2.5 MW power requirement. Its benchmark is 117.9 teraflop, and achieved final
performance of 120 teraflop on a sustained basis with 172 teraflop as the peak
score. There are 28 terabytes of memory with a storage counterpart of 80
|A common enthusiast can make a
supercomputer at Rs 2-3 lakh
Dr Rajendra K Lagu, head, Applications,
How fast is commoditization approaching in
So what model will Eka take for
What is the next milestone for Eka?
Can you share the current or imminent
What kind of business applications can Eka
Pratima Harigunani/CyberMedia News
There were quite many new approaches and dimensions during the making of Eka.
The key was in the design of the architecture, then designing algorithms for
application classes (a term that itself is nascent in the scientific domain and
an ongoing research game), and the mapping of algorithms to the architecture.
CRL also chose the not-tried-before circular layout that serendipitously took
the form of an octagon for stacking servers and switches.
Supercomputers dont come without their share of burdens. Scalability is a
major issue. CRL addressed scalability by doing away with the need of connecting
all nodes to all. Judicious balancing, computing and communicating, and
guaranteed load balancing were some of the ideas attempted here.
Another concern was the cost per teraflop which the Eka team managed to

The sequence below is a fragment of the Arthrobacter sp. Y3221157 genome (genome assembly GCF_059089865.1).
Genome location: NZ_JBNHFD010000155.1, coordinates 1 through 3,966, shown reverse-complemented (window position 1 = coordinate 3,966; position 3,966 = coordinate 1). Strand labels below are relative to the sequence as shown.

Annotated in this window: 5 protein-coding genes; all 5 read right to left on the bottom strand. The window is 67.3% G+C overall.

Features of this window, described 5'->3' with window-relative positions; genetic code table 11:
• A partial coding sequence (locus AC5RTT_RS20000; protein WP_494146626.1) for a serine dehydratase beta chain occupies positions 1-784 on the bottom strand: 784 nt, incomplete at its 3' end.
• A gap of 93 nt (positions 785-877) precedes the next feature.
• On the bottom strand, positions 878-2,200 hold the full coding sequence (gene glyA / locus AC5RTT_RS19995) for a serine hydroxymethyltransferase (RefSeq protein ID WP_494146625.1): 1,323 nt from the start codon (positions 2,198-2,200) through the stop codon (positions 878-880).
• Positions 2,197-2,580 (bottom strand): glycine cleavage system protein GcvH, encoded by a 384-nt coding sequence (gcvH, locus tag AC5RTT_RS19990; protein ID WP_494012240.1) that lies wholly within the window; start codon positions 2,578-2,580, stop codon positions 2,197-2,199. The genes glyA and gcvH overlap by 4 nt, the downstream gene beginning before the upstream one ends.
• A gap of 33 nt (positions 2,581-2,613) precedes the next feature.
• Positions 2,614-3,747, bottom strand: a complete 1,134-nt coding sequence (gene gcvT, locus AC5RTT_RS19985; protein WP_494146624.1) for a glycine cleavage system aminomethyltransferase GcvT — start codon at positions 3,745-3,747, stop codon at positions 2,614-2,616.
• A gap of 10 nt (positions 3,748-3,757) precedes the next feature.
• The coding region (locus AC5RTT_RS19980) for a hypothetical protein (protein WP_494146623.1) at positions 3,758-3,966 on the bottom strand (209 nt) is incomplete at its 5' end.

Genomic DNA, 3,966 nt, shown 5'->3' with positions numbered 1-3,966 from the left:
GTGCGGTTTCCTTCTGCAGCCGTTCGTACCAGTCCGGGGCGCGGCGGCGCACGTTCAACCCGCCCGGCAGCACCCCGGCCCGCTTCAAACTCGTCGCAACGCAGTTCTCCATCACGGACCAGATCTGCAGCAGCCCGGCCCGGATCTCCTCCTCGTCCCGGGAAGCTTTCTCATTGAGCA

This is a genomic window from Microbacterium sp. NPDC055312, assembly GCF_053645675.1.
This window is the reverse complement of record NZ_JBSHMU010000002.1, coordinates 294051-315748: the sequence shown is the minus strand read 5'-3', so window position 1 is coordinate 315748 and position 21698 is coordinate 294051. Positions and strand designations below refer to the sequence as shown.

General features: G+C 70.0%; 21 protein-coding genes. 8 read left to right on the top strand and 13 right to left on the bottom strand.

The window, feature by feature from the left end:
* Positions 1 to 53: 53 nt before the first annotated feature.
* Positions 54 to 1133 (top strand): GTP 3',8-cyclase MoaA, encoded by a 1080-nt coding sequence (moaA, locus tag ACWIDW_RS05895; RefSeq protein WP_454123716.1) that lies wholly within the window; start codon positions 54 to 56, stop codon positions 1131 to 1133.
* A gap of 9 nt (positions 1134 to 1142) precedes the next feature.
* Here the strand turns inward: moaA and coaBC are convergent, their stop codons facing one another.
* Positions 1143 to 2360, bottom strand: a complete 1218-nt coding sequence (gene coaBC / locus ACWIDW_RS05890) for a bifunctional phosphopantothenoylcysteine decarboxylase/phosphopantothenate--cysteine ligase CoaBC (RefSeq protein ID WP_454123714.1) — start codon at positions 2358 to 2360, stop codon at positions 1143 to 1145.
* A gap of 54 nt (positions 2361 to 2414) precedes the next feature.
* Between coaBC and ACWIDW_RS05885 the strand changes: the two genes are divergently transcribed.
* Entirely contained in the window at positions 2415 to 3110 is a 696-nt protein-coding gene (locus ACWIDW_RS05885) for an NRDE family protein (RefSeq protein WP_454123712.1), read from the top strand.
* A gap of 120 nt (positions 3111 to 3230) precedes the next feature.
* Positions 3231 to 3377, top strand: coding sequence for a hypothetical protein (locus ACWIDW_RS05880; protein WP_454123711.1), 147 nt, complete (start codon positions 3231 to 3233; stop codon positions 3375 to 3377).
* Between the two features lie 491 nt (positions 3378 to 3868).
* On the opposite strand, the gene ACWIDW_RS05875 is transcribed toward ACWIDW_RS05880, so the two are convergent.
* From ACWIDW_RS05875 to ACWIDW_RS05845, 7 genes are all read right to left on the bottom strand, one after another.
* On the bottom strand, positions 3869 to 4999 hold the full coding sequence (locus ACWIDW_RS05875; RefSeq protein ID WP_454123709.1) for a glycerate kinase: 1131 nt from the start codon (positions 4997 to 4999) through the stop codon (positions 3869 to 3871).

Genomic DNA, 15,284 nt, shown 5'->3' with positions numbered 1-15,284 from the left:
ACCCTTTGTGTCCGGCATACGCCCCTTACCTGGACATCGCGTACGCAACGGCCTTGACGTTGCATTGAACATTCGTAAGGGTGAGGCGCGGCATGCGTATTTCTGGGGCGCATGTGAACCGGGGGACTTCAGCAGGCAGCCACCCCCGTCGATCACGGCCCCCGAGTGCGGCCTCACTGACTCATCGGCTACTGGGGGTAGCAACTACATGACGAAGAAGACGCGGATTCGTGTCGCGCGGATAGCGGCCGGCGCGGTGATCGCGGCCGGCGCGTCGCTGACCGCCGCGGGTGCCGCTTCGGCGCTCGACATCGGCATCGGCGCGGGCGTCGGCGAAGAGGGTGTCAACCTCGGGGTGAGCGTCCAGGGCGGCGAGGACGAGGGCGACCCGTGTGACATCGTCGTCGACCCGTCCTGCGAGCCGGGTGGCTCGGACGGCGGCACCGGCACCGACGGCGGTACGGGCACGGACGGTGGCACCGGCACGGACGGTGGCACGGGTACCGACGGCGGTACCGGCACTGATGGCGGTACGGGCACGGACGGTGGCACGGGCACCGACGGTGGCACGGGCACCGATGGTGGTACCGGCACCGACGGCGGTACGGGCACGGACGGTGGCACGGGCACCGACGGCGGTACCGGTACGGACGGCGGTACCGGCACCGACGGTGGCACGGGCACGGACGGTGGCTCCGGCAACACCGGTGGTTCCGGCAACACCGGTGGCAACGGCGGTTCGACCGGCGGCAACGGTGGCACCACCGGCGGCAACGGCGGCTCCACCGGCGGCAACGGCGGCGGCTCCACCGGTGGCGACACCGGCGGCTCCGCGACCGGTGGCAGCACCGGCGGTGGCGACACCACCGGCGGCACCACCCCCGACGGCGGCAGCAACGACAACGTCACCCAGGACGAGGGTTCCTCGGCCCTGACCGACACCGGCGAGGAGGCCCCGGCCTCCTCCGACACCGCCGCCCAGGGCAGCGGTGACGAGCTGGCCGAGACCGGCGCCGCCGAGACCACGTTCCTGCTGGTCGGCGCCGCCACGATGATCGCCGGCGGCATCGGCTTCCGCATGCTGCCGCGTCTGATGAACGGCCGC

handle with reduction in interconnect switches, cables and connectors so that
interconnect scales up linearly. Similarly, usability, another issue with
supercomputers, was faced in the eye with innovations in library and mathematics
kernels, thus, hiding complexity of the underlying hardware, as shared by Seetha
Ram Krishna. Additionally were solutions like novel interconnect architecture
based on projective geometry that takes care of complexity as well as near
linear speed-up of applications. There were also better algorithms for specific
applications that helped Eka.
Props and Poles
As Dr Sherlekar points out, a fair share of credit of Eka goes to enabling
technologies in networking, storage, power, and cabling. While some of them had
evolved to an adequate extent already, thanks to ongoing innovations, some of
the path-breaking innovations that made Eka possible, in fact, happened during
the making of Eka, with the concerted efforts of CRL and other partners in
respective areas. Cabling, for instance, is one major example.
Eka became the testing ground of early fibercable technology since it was not
feasible to use erstwhile copper cables beyond seven meters due to breakage
concerns. The new technology that covered twenty meters is already in the
production mode now. From processors, multi-core, programmable voltage,
Interconnect Infiniband sensors to cooling technology, every paraphernalia was
as cutting-edge as Eka itself turned out to be.
Milking the Cow
The actual work starts now when the supercomputer can start working on
problems that have been waiting for the power of a superhero. Ekas usage is
outlined wide and deep. Its applications, current and potential, cover a long
spectrum. From system architecture research, system software research,
mathematical library development, large scientific problems, application
porting, optimization and development to future technology development and data
center development, the possibilities have just started surfacing. Talking of
simulations, Ekas purview covers computational fluid dynamics, nanomaterial
As head, Applications Group, Dr Rajendra Lagu rightly says, The young
scientific minds are the ones to be looked onto now. There are for sure many
applications that nobody has ever thought of yet. Eka is open for grand
challenges. The exciting areas ahead range from aeroacoustics, weather modeling,